1 Reply Latest reply on Jan 20, 2014 12:48 PM by sjpt

    In a wheelchair and desperate.

    retlawjd

      I got a new computer. I had used Digital Editions on my old computer to read several hundred books. After loading Digital Editions on my new computer I went online and checked out a book. Adobe asked for ID and password. Never seen that before. After a failed attempt I clicked on change password and tried again. It said it was still wrong so I checked the bot that allowed me to download without ID. Now I can't transfer anything to my Nook. I REALLLLY need to change this. How?

        • 1. Re: In a wheelchair and desperate.
          sjpt Level 4

          You must find the Adobe account/ID you were using when you bought the books on the old computer,

          and register the new computer with that ID.

          (If things were working before, the Nook must already be registered with that ID.)

           

          • To change the password to a new one, try to login at the Adobe website and use the password recovery there.
            To avoid an ADE bug at the next step, make sure the new password doesn't use any characters except unaccented alpha characters and numbers.
          • Then on your new computer use ctrl-shift-D to deregister (cmd-shift-D if it is a Mac)
          • Then register again with the corrected password.

           

          ~~~~

          Download without ID is a very bad idea, as books can't be shared with other devices,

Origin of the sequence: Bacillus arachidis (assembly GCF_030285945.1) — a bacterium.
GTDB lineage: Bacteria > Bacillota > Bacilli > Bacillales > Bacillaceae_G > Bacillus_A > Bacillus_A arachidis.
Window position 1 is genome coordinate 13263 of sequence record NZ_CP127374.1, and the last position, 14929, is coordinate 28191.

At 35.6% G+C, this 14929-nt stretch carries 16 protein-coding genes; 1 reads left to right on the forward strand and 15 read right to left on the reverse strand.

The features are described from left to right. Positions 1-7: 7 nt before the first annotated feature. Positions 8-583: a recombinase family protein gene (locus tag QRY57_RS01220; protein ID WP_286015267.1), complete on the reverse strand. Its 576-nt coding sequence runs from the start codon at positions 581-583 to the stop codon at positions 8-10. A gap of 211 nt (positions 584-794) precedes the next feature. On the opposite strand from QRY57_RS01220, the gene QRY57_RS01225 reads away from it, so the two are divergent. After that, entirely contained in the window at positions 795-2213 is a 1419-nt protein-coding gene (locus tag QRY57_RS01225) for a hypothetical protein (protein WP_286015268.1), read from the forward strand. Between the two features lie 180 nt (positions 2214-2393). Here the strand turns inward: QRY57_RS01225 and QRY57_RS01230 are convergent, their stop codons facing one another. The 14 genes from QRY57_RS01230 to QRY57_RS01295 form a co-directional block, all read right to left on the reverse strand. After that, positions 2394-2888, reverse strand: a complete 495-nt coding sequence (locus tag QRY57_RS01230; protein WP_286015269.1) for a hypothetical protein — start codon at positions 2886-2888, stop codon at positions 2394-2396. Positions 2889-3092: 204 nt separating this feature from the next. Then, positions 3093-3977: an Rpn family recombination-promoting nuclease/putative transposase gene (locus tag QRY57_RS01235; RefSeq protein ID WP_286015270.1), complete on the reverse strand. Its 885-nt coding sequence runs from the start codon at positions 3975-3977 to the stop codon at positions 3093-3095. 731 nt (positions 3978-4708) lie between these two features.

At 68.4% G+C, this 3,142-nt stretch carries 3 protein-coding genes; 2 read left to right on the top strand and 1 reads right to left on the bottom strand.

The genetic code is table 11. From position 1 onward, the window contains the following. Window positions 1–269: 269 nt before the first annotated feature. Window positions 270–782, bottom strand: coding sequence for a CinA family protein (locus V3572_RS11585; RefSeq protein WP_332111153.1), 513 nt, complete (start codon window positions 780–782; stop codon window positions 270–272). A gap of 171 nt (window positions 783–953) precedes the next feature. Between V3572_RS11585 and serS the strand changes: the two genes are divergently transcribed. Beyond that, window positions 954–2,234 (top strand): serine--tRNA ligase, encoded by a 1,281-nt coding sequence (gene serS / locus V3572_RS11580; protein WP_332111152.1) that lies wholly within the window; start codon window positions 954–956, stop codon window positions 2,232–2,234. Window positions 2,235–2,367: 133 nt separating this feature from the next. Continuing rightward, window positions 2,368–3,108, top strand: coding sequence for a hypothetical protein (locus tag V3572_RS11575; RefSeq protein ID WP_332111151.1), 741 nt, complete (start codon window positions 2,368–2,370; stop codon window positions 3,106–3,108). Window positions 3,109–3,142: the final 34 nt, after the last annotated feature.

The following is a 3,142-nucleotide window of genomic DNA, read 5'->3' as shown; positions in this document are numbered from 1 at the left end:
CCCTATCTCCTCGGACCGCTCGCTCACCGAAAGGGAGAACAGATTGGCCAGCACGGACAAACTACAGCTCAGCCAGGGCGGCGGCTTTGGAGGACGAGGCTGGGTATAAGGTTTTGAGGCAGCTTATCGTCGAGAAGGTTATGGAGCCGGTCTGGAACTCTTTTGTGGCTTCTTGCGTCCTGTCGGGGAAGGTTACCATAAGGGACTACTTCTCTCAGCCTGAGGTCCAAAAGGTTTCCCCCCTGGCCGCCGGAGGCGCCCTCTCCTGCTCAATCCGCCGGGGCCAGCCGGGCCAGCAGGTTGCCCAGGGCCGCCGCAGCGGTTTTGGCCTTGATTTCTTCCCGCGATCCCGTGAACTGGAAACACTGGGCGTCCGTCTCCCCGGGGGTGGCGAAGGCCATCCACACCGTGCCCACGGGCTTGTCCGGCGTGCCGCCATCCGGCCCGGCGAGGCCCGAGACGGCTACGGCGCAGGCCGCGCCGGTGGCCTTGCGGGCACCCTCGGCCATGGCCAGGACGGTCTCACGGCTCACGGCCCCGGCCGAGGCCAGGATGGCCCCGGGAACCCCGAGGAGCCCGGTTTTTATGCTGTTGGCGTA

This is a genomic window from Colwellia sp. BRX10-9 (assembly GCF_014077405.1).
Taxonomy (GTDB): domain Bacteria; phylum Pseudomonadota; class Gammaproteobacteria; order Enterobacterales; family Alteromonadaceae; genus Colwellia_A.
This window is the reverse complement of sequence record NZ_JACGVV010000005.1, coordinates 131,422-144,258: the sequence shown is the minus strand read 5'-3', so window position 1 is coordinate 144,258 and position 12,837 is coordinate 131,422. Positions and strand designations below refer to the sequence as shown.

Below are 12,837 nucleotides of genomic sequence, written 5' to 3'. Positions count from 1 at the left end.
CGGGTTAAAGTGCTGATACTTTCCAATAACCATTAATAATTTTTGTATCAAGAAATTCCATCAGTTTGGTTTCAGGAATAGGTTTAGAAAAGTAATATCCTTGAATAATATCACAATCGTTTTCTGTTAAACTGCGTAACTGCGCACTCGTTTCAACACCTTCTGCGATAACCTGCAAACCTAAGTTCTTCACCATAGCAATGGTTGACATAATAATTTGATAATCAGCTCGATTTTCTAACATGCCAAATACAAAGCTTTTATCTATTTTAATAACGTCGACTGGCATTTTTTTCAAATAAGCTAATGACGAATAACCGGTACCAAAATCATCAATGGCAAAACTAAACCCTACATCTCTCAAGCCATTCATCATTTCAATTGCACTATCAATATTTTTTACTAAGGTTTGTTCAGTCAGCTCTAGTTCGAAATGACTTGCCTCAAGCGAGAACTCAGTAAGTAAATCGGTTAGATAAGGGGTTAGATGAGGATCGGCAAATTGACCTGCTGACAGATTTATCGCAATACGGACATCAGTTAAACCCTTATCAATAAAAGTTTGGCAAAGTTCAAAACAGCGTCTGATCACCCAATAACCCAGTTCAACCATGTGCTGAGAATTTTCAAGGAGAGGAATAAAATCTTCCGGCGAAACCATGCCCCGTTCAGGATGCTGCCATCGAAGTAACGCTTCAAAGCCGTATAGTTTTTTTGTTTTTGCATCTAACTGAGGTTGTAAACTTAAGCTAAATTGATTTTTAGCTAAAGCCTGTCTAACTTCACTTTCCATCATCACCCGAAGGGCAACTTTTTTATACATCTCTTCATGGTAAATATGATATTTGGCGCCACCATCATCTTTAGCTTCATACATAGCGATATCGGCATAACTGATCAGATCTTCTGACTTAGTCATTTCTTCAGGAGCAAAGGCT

And con't be used even on the original device after any change to authorization.

          I hope it was only a library book you checked out.

           

          This is a vicious trap that Adobe lays for unsuspecting customers.  (looks like you were lucky and only had a toe in the trap)

          They do give very mild warnings, but not nearly strong enough.

          When you register 'without ID', ADE creates an anonymous/implicit ID with limited powers (eg can't be used to share with other devices).

          Whenever you first load a DRM book, that copy of the book is associated with whatever ID the computer is registered to at the time.

          Any book you load while this anonymous ID is active gets associated with that ID, and can't be read on any other device.

          When you properly register your computer with a real ID, that old anonymous ID is lost.

          Now you don't have any devices that can read the book.

           

          The only way I know round this is to use a DRM stripper such as epubee BEFORE you deauthorize the device.

          I do NOT advocate using such code to get around the valid limitations placed on a DRM book.

          However, where the problem arises only because of the ineptness of Adobe's ADEPT DRM infrastructure and its implementation,

          such a measure is totally justifiable.